These funds have funneled significant amounts of money into Western North Carolina, Guice said. “Just in the last two years,” he said, “we had $11.5 billion given to projects in Western North Carolina alone.”
Finding – and making work – in Graham County
Stanley Furniture is the largest employer in Graham County, with over 450 jobs. Their Robbinsville plant is the last domestic facility for the company, which closed plants in Virginia and Kentucky over the past two years. [Editor’s note: Stanley closed the Robbinsville plant in 2014, several years after this story was originally published.]
Last fall, the company received a $1 million Golden LEAF grant to modernize its production line to be able to begin producing a line of youth furniture. The company will pay back the grant with 3 to 4 percent annual interest into a fund that will further economic development in Graham County.
“There’s no way that the county could have mobilized that amount of money in the time that Golden LEAF did,” Graham County Planner Josh Carpenter said.
But Republican Jim Davis sits on the N.C. Senate Commerce Committee and sees these grants as a very political process.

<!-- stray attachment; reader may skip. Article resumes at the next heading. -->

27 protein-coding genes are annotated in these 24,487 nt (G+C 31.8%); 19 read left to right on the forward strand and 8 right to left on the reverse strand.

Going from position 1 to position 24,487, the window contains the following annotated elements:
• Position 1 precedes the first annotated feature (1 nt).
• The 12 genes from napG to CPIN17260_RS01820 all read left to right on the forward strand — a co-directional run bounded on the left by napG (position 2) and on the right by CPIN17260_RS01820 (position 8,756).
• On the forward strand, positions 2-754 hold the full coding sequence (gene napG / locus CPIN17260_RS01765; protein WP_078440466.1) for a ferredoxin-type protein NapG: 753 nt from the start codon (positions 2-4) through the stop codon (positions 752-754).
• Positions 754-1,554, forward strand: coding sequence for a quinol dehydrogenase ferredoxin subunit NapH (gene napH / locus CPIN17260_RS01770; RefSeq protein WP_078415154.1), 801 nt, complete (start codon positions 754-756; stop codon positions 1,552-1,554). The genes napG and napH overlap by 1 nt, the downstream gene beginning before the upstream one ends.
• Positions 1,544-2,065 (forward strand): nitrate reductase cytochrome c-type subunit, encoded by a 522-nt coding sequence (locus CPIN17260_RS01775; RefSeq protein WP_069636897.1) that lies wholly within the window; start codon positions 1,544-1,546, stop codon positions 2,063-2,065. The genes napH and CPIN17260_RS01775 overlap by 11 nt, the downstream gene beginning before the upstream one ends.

“The payroll for staff for these funds is $1.6 million a year,” he said. “I am not convinced that we wouldn’t look at combining the overhead for some of these funds and make them less of a parking place for cronies to get a payoff. We have a fiduciary responsibility to make sure that money is spent wisely.”
Guice contends that if there are ethical issues with the way that Golden LEAF funds are distributed, then they should be dealt with directly rather than dissolving or raiding the fund. “Do we fix the problem by saying if we don’t have the money there, then no one will do the wrong thing?” he said.
Graham County Board of Commissioners Chairman Mike Edwards is thankful that Graham County slipped in and received its Golden LEAF funds to support Stanley’s modernization before the budget fights ensued.
He said that his county needs all the help it can get to retain jobs, much less recruit new ones.